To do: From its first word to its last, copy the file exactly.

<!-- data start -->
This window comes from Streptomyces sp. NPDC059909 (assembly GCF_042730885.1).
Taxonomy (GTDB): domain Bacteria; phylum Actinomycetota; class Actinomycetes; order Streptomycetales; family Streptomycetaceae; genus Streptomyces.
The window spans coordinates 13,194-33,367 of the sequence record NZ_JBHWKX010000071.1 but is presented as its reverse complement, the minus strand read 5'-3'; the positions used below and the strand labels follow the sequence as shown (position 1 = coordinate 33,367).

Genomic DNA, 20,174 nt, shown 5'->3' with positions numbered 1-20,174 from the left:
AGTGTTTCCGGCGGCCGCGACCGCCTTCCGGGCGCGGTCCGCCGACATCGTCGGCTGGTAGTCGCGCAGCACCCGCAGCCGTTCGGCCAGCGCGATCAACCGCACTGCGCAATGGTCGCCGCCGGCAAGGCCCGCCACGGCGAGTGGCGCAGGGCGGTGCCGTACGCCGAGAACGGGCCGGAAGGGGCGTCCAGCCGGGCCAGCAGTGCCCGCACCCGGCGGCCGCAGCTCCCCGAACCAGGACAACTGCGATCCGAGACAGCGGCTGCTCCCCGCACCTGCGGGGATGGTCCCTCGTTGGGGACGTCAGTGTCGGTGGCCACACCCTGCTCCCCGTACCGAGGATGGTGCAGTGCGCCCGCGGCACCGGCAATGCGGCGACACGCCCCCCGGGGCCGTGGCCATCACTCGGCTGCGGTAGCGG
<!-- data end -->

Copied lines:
This window comes from Streptomyces sp. NPDC059909 (assembly GCF_042730885.1).
Taxonomy (GTDB): domain Bacteria; phylum Actinomycetota; class Actinomycetes; order Streptomycetales; family Streptomycetaceae; genus Streptomyces.
The window spans coordinates 13,194-33,367 of the sequence record NZ_JBHWKX010000071.1 but is presented as its reverse complement, the minus strand read 5'-3'; the positions used below and the strand labels follow the sequence as shown (position 1 = coordinate 33,367).

Genomic DNA, 20,174 nt, shown 5'->3' with positions numbered 1-20,174 from the left:
AGTGTTTCCGGCGGCCGCGACCGCCTTCCGGGCGCGGTCCGCCGACATCGTCGGCTGGTAGTCGCGCAGCACCCGCAGCCGTTCGGCCAGCGCGATCAACCGCACTGCGCAATGGTCGCCGCCGGCAAGGCCCGCCACGGCGAGTGGCGCAGGGCGGTGCCGTACGCCGAGAACGGGCCGGAAGGGGCGTCCAGCCGGGCCAGCAGTGCCCGCACCCGGCGGCCGCAGCTCCCCGAACCAGGACAACTGCGATCCGAGACAGCGGCTGCTCCCCGCACCTGCGGGGATGGTCCCTCGTTGGGGACGTCAGTGTCGGTGGCCACACCCTGCTCCCCGTACCGAGGATGGTGCAGTGCGCCCGCGGCACCGGCAATGCGGCGACACGCCCCCCGGGGCCGTGGCCATCACTCGGCTGCGGTAGCGG